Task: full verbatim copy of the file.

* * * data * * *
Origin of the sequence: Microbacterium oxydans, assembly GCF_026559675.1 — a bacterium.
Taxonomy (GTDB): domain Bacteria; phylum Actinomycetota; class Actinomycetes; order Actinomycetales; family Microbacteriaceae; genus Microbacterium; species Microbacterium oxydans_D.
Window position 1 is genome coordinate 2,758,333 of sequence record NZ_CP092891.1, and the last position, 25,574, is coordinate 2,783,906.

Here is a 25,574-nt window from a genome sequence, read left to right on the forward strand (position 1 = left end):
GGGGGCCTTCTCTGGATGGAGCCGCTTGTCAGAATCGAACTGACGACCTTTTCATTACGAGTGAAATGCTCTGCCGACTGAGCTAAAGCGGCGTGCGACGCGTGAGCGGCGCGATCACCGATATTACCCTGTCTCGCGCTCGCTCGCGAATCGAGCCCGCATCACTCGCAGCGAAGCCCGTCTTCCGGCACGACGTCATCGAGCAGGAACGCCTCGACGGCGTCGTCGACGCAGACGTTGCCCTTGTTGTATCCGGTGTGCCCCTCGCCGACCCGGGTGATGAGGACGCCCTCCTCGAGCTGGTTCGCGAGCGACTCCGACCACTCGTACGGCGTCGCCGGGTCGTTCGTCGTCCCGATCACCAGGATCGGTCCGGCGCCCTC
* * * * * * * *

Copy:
Origin of the sequence: Microbacterium oxydans, assembly GCF_026559675.1 — a bacterium.
Taxonomy (GTDB): domain Bacteria; phylum Actinomycetota; class Actinomycetes; order Actinomycetales; family Microbacteriaceae; genus Microbacterium; species Microbacterium oxydans_D.
Window position 1 is genome coordinate 2,758,333 of sequence record NZ_CP092891.1, and the last position, 25,574, is coordinate 2,783,906.

Here is a 25,574-nt window from a genome sequence, read left to right on the forward strand (position 1 = left end):
GGGGGCCTTCTCTGGATGGAGCCGCTTGTCAGAATCGAACTGACGACCTTTTCATTACGAGTGAAATGCTCTGCCGACTGAGCTAAAGCGGCGTGCGACGCGTGAGCGGCGCGATCACCGATATTACCCTGTCTCGCGCTCGCTCGCGAATCGAGCCCGCATCACTCGCAGCGAAGCCCGTCTTCCGGCACGACGTCATCGAGCAGGAACGCCTCGACGGCGTCGTCGACGCAGACGTTGCCCTTGTTGTATCCGGTGTGCCCCTCGCCGACCCGGGTGATGAGGACGCCCTCCTCGAGCTGGTTCGCGAGCGACTCCGACCACTCGTACGGCGTCGCCGGGTCGTTCGTCGTCCCGATCACCAGGATCGGTCCGGCGCCCTC